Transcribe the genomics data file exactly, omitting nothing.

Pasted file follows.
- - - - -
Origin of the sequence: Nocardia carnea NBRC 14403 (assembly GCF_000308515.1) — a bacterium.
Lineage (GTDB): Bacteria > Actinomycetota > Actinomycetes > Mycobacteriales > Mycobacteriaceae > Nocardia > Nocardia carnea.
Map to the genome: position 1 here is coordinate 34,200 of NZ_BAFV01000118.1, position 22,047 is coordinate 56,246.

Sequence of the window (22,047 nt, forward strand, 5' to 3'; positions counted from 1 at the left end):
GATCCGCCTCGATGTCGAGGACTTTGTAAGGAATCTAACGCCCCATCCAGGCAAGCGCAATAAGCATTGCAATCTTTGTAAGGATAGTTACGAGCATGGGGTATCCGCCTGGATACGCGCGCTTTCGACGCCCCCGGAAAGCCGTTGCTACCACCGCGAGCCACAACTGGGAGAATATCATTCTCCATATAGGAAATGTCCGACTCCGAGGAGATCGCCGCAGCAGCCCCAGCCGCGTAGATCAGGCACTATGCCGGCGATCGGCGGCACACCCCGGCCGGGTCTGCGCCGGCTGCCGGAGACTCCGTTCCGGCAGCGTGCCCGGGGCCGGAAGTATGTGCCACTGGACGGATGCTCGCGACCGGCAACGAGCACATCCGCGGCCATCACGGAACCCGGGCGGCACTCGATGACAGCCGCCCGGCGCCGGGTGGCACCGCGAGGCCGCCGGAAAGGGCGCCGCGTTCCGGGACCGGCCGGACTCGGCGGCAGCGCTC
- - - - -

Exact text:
Origin of the sequence: Nocardia carnea NBRC 14403 (assembly GCF_000308515.1) — a bacterium.
Lineage (GTDB): Bacteria > Actinomycetota > Actinomycetes > Mycobacteriales > Mycobacteriaceae > Nocardia > Nocardia carnea.
Map to the genome: position 1 here is coordinate 34,200 of NZ_BAFV01000118.1, position 22,047 is coordinate 56,246.

Sequence of the window (22,047 nt, forward strand, 5' to 3'; positions counted from 1 at the left end):
GATCCGCCTCGATGTCGAGGACTTTGTAAGGAATCTAACGCCCCATCCAGGCAAGCGCAATAAGCATTGCAATCTTTGTAAGGATAGTTACGAGCATGGGGTATCCGCCTGGATACGCGCGCTTTCGACGCCCCCGGAAAGCCGTTGCTACCACCGCGAGCCACAACTGGGAGAATATCATTCTCCATATAGGAAATGTCCGACTCCGAGGAGATCGCCGCAGCAGCCCCAGCCGCGTAGATCAGGCACTATGCCGGCGATCGGCGGCACACCCCGGCCGGGTCTGCGCCGGCTGCCGGAGACTCCGTTCCGGCAGCGTGCCCGGGGCCGGAAGTATGTGCCACTGGACGGATGCTCGCGACCGGCAACGAGCACATCCGCGGCCATCACGGAACCCGGGCGGCACTCGATGACAGCCGCCCGGCGCCGGGTGGCACCGCGAGGCCGCCGGAAAGGGCGCCGCGTTCCGGGACCGGCCGGACTCGGCGGCAGCGCTC